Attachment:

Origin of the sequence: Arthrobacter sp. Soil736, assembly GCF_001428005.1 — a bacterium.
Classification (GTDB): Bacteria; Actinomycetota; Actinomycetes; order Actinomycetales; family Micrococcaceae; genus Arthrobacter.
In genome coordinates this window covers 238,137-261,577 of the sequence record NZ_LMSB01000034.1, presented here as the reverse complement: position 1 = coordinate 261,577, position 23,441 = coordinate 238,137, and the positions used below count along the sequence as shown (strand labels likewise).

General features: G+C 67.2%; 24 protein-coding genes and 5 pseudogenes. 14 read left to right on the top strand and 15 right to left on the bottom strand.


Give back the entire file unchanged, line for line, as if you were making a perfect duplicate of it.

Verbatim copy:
Origin of the sequence: Arthrobacter sp. Soil736, assembly GCF_001428005.1 — a bacterium.
Classification (GTDB): Bacteria; Actinomycetota; Actinomycetes; order Actinomycetales; family Micrococcaceae; genus Arthrobacter.
In genome coordinates this window covers 238,137-261,577 of the sequence record NZ_LMSB01000034.1, presented here as the reverse complement: position 1 = coordinate 261,577, position 23,441 = coordinate 238,137, and the positions used below count along the sequence as shown (strand labels likewise).

General features: G+C 67.2%; 24 protein-coding genes and 5 pseudogenes. 14 read left to right on the top strand and 15 right to left on the bottom strand.